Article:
Robert Darnton on why books are importanttags: books
To regular readers of The New York Review of Books and to those who've read The Great Cat Massacre and Other Episodes in French Cultural History (which has been translated into more than a dozen languages) and The Forbidden Best-Sellers of Prerevolutionary France (winner of the National Book Critics Circle Award for criticism in 1995), one of historian Robert Darnton's more recent titles came as no surprise: The Case for Books: Past, Present, and Future....
Your lecture at the University of Memphis is titled "Digitize and Democratize: Libraries, Books, and the Digital Future." Care to give us a preview?
Robert Darnton: It may sound tendentious, as if the alternative is between democratizing or digitizing. But they're not alternatives. The two are complementary. The alternative is commercialization. My talk will deal very briefly with the history of libraries and books, but it will mainly discuss our present situation and where we're headed.
I think we're in a period of transition, and we all know the future is going to be overwhelmingly digital. But, meanwhile, analog printing is still going strong. So it's not that books are extinct. In fact, more books are published each year than the previous year, in the U.S. and Britain and many places.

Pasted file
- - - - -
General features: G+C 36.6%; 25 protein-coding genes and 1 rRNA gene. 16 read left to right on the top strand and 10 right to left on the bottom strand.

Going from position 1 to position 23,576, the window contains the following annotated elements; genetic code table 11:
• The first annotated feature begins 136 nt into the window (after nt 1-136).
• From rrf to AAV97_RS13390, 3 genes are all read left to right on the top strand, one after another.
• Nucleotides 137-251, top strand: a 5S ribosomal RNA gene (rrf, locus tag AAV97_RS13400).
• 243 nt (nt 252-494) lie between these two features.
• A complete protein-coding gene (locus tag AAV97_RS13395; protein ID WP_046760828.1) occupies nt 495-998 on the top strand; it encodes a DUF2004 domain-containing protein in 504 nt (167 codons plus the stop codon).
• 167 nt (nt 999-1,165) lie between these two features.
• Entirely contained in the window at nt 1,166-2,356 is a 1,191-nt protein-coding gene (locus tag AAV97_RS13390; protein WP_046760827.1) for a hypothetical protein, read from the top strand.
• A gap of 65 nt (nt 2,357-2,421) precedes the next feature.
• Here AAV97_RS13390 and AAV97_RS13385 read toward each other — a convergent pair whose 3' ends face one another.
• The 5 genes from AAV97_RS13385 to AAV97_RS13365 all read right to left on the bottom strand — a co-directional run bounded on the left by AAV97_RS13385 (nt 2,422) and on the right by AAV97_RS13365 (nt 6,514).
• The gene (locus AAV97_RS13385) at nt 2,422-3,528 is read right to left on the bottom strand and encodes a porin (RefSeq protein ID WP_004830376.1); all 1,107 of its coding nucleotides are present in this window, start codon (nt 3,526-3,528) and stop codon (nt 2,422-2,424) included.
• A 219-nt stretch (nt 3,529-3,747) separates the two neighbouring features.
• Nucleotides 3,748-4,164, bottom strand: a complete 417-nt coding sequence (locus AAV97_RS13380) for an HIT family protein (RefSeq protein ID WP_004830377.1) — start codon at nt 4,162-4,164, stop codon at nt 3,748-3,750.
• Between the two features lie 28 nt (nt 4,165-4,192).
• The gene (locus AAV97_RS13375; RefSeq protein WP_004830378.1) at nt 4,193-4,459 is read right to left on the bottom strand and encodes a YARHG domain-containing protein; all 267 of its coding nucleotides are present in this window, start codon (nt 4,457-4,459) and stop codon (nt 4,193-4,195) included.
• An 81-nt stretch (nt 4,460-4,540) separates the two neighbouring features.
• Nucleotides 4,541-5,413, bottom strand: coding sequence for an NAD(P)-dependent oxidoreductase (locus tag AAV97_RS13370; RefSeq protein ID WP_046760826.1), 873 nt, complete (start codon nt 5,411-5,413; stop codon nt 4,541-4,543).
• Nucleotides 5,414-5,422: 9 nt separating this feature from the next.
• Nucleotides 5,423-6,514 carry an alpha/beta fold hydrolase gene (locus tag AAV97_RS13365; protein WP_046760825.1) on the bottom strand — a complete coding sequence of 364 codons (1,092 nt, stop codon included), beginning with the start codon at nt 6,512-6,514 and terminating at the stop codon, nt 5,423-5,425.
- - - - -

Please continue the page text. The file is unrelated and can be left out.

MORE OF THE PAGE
The issue facing us today is one of access: How in this mixed world of digital and printed media are we going to promote the public welfare, the right of the public to access information? That may sound abstract and unreal, but it's very real, because there are a lot of commercial operations that want to make money by restricting access....
comments powered by Disqus
- 1,000 + have signed a petition protesting US government plan to commemorate the 50th anniversary of the Vietnam War
- Historian and raconteur Raychauduri dies in UK
- Group is drawing attention to the historic swath between Gettysburg and Monticello
- Conference delves into effects of climate change on native people
- History professor says the Vikings never came to Newfoundland